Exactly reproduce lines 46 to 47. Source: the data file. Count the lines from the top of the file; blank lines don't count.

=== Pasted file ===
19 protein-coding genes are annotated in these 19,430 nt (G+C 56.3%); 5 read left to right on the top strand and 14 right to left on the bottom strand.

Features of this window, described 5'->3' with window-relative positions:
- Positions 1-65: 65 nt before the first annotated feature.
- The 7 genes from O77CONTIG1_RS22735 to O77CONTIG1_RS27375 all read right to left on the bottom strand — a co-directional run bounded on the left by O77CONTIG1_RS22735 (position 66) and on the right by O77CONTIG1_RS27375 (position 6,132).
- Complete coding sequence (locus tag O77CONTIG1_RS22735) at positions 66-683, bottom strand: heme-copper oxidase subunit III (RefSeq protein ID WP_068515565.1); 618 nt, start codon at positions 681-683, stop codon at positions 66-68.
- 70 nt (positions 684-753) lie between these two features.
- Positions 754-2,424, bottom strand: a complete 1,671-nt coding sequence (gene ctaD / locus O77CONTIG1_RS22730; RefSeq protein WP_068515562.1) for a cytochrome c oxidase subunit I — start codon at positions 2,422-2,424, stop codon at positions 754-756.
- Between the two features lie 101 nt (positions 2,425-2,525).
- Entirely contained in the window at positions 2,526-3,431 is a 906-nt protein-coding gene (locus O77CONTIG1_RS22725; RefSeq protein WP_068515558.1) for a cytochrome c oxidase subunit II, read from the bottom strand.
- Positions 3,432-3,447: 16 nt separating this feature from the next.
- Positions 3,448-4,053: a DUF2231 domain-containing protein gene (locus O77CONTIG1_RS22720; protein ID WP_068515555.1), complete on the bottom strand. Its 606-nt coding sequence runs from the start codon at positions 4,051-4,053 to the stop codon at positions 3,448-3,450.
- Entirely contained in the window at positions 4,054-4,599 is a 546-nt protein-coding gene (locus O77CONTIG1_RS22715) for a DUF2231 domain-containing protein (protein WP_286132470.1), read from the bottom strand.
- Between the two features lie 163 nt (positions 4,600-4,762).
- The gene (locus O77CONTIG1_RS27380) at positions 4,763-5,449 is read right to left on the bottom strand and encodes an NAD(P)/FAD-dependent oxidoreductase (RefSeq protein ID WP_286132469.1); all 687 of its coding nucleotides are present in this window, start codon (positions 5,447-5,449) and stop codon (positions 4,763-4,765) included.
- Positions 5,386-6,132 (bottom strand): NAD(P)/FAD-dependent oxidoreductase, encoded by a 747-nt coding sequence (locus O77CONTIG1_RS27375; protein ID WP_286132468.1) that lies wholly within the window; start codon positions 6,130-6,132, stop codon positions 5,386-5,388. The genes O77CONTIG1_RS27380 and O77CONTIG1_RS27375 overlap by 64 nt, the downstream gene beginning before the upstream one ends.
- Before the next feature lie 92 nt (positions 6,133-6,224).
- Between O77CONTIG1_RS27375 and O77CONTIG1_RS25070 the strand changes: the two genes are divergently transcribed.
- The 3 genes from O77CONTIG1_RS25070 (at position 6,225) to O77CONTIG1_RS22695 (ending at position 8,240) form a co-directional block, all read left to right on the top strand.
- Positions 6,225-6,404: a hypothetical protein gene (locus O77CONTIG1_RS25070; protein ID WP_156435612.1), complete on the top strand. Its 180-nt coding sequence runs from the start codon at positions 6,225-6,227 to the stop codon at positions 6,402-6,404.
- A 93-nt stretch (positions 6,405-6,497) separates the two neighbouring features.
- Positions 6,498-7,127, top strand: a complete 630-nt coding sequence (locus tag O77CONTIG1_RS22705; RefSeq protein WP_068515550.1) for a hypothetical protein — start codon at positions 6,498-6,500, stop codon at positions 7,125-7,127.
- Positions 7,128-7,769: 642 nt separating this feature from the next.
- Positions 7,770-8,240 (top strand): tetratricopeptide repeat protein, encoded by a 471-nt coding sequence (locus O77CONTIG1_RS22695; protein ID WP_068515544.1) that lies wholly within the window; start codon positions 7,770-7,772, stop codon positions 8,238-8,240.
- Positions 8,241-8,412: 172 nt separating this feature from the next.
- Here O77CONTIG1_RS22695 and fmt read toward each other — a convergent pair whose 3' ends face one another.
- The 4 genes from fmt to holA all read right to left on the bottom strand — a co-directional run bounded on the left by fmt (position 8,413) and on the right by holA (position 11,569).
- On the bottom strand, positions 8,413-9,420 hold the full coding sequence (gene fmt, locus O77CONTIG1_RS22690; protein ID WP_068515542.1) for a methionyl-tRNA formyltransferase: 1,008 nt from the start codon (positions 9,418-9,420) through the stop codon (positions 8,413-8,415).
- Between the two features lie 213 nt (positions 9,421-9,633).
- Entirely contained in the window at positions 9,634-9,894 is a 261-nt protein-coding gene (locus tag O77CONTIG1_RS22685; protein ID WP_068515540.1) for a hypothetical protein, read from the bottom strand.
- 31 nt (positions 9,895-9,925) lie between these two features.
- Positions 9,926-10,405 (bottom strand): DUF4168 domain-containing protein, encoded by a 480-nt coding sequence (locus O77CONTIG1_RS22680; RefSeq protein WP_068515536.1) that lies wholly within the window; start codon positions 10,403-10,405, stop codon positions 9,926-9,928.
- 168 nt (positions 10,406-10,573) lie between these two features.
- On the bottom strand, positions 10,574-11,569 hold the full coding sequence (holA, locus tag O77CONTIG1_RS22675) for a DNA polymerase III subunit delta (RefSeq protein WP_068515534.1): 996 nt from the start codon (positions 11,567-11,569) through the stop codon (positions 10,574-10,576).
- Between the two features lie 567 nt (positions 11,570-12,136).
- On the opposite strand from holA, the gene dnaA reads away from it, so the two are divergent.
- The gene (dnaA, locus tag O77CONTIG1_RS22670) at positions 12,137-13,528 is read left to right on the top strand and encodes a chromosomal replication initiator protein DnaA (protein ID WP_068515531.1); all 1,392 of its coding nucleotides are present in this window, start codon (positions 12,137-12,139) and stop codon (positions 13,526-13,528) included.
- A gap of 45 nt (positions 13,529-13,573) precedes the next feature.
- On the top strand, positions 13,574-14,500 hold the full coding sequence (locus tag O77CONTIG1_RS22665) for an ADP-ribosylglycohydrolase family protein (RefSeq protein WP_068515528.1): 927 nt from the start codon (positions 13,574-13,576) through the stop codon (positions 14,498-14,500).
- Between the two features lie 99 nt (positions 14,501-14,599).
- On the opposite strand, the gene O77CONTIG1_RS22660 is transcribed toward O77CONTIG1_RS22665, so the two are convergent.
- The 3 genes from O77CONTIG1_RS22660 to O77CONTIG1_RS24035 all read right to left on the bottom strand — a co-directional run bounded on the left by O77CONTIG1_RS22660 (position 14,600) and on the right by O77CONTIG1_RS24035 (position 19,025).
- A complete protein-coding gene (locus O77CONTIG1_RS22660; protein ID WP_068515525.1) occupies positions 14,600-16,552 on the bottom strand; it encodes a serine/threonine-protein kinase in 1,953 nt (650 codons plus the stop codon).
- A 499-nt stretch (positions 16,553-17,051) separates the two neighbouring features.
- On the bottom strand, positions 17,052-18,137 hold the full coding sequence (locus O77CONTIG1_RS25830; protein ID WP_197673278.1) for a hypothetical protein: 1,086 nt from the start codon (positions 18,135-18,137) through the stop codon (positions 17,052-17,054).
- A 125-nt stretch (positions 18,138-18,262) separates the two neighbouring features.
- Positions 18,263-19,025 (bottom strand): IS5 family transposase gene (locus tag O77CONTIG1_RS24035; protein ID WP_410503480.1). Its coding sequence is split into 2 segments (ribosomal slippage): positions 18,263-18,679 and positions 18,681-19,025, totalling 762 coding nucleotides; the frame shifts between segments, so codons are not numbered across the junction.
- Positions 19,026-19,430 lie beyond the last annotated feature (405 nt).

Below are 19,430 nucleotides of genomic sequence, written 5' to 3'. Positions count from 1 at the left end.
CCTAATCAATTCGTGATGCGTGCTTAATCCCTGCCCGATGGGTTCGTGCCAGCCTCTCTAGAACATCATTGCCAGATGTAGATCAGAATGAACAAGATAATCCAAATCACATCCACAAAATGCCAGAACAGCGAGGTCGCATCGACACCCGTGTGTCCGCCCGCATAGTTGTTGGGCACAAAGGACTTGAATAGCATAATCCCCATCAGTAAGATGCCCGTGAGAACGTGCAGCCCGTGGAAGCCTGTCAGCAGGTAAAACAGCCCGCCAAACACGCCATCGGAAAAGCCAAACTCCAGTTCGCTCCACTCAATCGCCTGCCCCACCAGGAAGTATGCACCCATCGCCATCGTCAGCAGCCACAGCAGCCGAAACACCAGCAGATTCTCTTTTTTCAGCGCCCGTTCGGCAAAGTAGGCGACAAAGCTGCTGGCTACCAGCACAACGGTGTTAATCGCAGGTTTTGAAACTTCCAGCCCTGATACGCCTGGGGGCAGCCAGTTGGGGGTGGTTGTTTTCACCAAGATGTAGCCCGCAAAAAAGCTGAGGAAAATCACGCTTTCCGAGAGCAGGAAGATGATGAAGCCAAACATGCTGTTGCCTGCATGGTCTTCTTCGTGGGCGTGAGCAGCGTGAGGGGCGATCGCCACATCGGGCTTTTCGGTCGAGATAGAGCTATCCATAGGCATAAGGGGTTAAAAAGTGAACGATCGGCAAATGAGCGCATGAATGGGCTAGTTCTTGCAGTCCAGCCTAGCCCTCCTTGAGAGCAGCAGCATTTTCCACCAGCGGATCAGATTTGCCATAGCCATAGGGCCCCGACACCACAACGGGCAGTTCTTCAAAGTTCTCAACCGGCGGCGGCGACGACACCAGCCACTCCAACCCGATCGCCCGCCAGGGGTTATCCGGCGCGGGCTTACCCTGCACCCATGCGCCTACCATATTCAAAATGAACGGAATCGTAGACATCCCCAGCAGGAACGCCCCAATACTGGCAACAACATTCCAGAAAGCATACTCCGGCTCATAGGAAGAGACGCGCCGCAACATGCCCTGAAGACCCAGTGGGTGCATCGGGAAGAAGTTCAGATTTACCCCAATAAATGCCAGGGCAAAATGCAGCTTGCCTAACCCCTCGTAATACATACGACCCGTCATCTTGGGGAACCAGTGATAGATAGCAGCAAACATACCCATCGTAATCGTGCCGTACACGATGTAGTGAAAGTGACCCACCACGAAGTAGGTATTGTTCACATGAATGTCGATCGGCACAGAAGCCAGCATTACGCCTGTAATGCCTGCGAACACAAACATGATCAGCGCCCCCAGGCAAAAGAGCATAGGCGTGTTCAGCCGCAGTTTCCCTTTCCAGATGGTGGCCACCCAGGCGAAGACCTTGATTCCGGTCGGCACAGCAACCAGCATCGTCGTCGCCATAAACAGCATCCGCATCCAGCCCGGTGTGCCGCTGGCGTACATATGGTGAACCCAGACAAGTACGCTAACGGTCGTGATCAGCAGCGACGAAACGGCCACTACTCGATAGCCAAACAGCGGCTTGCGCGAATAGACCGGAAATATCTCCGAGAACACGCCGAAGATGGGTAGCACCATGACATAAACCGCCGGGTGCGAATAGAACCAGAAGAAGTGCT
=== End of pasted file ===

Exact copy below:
- Positions 18,263-19,025 (bottom strand): IS5 family transposase gene (locus tag O77CONTIG1_RS24035; protein ID WP_410503480.1). Its coding sequence is split into 2 segments (ribosomal slippage): positions 18,263-18,679 and positions 18,681-19,025, totalling 762 coding nucleotides; the frame shifts between segments, so codons are not numbered across the junction.
- Positions 19,026-19,430 lie beyond the last annotated feature (405 nt).